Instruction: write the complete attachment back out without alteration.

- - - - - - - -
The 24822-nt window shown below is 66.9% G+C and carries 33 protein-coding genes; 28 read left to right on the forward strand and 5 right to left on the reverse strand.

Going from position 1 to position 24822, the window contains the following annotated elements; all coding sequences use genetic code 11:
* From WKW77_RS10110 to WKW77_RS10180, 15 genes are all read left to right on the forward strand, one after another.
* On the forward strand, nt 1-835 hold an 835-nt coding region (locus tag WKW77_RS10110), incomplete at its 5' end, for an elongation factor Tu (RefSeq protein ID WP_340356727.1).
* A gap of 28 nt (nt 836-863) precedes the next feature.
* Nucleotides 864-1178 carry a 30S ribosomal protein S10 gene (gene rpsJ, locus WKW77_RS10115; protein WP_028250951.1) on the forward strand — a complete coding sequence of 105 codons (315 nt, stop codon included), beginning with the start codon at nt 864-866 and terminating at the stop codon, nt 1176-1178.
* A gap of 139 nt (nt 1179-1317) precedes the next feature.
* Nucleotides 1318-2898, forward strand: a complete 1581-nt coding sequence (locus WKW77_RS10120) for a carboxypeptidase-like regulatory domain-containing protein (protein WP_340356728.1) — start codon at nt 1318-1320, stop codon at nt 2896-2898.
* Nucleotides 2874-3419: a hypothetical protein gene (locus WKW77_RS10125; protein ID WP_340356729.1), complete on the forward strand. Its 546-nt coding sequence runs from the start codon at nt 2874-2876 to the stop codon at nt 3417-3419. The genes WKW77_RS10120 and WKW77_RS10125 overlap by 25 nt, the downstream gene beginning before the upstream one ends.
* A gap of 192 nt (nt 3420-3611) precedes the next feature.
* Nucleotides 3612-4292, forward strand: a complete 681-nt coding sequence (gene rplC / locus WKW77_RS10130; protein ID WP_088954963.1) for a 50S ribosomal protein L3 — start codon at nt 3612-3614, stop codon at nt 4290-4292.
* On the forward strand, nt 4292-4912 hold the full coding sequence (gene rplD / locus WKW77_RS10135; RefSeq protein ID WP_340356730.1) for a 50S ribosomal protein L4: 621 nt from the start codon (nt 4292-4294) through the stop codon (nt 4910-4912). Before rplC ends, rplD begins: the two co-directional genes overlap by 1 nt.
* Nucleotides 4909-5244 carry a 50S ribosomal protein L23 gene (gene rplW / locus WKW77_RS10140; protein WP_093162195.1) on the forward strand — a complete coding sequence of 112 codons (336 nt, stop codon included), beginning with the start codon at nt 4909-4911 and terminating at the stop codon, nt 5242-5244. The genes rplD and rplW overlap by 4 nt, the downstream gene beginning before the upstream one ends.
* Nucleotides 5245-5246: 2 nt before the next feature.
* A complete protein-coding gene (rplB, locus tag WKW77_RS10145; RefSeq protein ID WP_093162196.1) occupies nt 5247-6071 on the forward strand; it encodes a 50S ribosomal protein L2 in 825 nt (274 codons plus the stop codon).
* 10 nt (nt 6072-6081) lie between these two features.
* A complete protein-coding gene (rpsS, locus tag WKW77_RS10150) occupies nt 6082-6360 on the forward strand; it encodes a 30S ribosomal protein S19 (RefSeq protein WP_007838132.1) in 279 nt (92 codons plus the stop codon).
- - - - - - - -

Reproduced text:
The 24822-nt window shown below is 66.9% G+C and carries 33 protein-coding genes; 28 read left to right on the forward strand and 5 right to left on the reverse strand.

Going from position 1 to position 24822, the window contains the following annotated elements; all coding sequences use genetic code 11:
* From WKW77_RS10110 to WKW77_RS10180, 15 genes are all read left to right on the forward strand, one after another.
* On the forward strand, nt 1-835 hold an 835-nt coding region (locus tag WKW77_RS10110), incomplete at its 5' end, for an elongation factor Tu (RefSeq protein ID WP_340356727.1).
* A gap of 28 nt (nt 836-863) precedes the next feature.
* Nucleotides 864-1178 carry a 30S ribosomal protein S10 gene (gene rpsJ, locus WKW77_RS10115; protein WP_028250951.1) on the forward strand — a complete coding sequence of 105 codons (315 nt, stop codon included), beginning with the start codon at nt 864-866 and terminating at the stop codon, nt 1176-1178.
* A gap of 139 nt (nt 1179-1317) precedes the next feature.
* Nucleotides 1318-2898, forward strand: a complete 1581-nt coding sequence (locus WKW77_RS10120) for a carboxypeptidase-like regulatory domain-containing protein (protein WP_340356728.1) — start codon at nt 1318-1320, stop codon at nt 2896-2898.
* Nucleotides 2874-3419: a hypothetical protein gene (locus WKW77_RS10125; protein ID WP_340356729.1), complete on the forward strand. Its 546-nt coding sequence runs from the start codon at nt 2874-2876 to the stop codon at nt 3417-3419. The genes WKW77_RS10120 and WKW77_RS10125 overlap by 25 nt, the downstream gene beginning before the upstream one ends.
* A gap of 192 nt (nt 3420-3611) precedes the next feature.
* Nucleotides 3612-4292, forward strand: a complete 681-nt coding sequence (gene rplC / locus WKW77_RS10130; protein ID WP_088954963.1) for a 50S ribosomal protein L3 — start codon at nt 3612-3614, stop codon at nt 4290-4292.
* On the forward strand, nt 4292-4912 hold the full coding sequence (gene rplD / locus WKW77_RS10135; RefSeq protein ID WP_340356730.1) for a 50S ribosomal protein L4: 621 nt from the start codon (nt 4292-4294) through the stop codon (nt 4910-4912). Before rplC ends, rplD begins: the two co-directional genes overlap by 1 nt.
* Nucleotides 4909-5244 carry a 50S ribosomal protein L23 gene (gene rplW / locus WKW77_RS10140; protein WP_093162195.1) on the forward strand — a complete coding sequence of 112 codons (336 nt, stop codon included), beginning with the start codon at nt 4909-4911 and terminating at the stop codon, nt 5242-5244. The genes rplD and rplW overlap by 4 nt, the downstream gene beginning before the upstream one ends.
* Nucleotides 5245-5246: 2 nt before the next feature.
* A complete protein-coding gene (rplB, locus tag WKW77_RS10145; RefSeq protein ID WP_093162196.1) occupies nt 5247-6071 on the forward strand; it encodes a 50S ribosomal protein L2 in 825 nt (274 codons plus the stop codon).
* 10 nt (nt 6072-6081) lie between these two features.
* A complete protein-coding gene (rpsS, locus tag WKW77_RS10150) occupies nt 6082-6360 on the forward strand; it encodes a 30S ribosomal protein S19 (RefSeq protein WP_007838132.1) in 279 nt (92 codons plus the stop codon).